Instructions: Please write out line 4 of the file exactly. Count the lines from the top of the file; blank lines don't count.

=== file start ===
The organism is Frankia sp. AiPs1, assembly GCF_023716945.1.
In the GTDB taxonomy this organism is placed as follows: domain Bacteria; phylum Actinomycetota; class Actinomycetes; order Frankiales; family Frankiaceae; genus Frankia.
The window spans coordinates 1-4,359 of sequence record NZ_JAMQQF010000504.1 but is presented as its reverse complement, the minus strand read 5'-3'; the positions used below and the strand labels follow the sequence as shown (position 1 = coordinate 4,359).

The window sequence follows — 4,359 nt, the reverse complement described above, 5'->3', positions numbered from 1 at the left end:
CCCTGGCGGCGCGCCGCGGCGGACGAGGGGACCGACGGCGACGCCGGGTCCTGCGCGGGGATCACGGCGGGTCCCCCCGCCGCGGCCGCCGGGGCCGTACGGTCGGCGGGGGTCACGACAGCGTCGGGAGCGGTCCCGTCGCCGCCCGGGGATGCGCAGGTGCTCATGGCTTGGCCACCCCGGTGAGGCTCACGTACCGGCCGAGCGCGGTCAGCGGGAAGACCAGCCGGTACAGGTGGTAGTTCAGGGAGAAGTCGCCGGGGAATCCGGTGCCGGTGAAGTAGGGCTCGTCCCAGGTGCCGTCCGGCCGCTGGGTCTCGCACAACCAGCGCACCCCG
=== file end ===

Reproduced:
The window sequence follows — 4,359 nt, the reverse complement described above, 5'->3', positions numbered from 1 at the left end: